The City Planning Commission is currently reviewing an updated draft scope of work to expand the New York Blood Center’s Upper East Side headquarters. The commission will need to approve proposed amendments to the area’s existing zoning rules before the project can begin.
The proposals call for demolition of the existing New York Blood Center headquarters at 310 East 67th Street between First and Second Avenues. In its place, a new 16-story building would serve as the center’s base of operations with a total area of 596,200 square feet.
The commission will also need to sign off on an Environmental Impact Statement to assess the development’s potential affect on the area in regard to health and safety, shadows cast by the mid-rise building, infrastructure, displacement of business, and how the zoning changes could affect future developments.
If approved, the project team anticipates the creation of approximately 2,600 new on-site jobs and 3,000 additional jobs in the surrounding neighborhood as a result of the new building and hundreds of new employees. The total economic impact of the project is estimated at $1.1 billion in annual revenue.
As previously reported by YIMBY, Ennead Architects is responsible for design of the new building. The New York Blood Center’s will occupy the first through fifth floors. These levels will include a ground-floor blood donation center, state-of-the art research labs, office space, and administrative areas. Floors seven and above will be reserved for organizations affiliated with Longfellow Real Estate Partners, co-developer of the Center East campus expansion.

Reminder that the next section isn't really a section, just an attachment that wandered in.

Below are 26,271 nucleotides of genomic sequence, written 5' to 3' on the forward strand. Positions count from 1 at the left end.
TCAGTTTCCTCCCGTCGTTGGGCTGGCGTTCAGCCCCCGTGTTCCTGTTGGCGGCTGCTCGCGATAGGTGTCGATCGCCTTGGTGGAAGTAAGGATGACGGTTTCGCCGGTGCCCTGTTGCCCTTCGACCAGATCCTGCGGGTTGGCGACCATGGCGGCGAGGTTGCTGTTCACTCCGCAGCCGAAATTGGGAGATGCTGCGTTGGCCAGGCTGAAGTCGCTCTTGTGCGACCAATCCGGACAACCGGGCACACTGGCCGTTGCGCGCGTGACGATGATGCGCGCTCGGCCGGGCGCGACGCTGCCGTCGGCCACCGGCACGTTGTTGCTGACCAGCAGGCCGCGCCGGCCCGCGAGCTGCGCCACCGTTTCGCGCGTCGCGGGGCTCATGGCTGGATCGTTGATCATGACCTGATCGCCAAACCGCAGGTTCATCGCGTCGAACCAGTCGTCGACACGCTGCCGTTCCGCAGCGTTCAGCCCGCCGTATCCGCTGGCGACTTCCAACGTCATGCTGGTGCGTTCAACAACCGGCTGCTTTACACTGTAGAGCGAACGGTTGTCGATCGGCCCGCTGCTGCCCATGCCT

Additional activations will include collaborative work spaces, a café, meeting rooms, and conference areas.
“We believe deeply in the mission of New York Blood Center and that Center East can serve as the catalyst to generating a thriving life science ecosystem in New York City,” said Jamison Peschel, managing partner at Longfellow Real Estate Partners. “This is an incredible opportunity for NYBC and for New York to leverage the research capacity of world-class institutions and drive the commercialization of advances that will save lives.”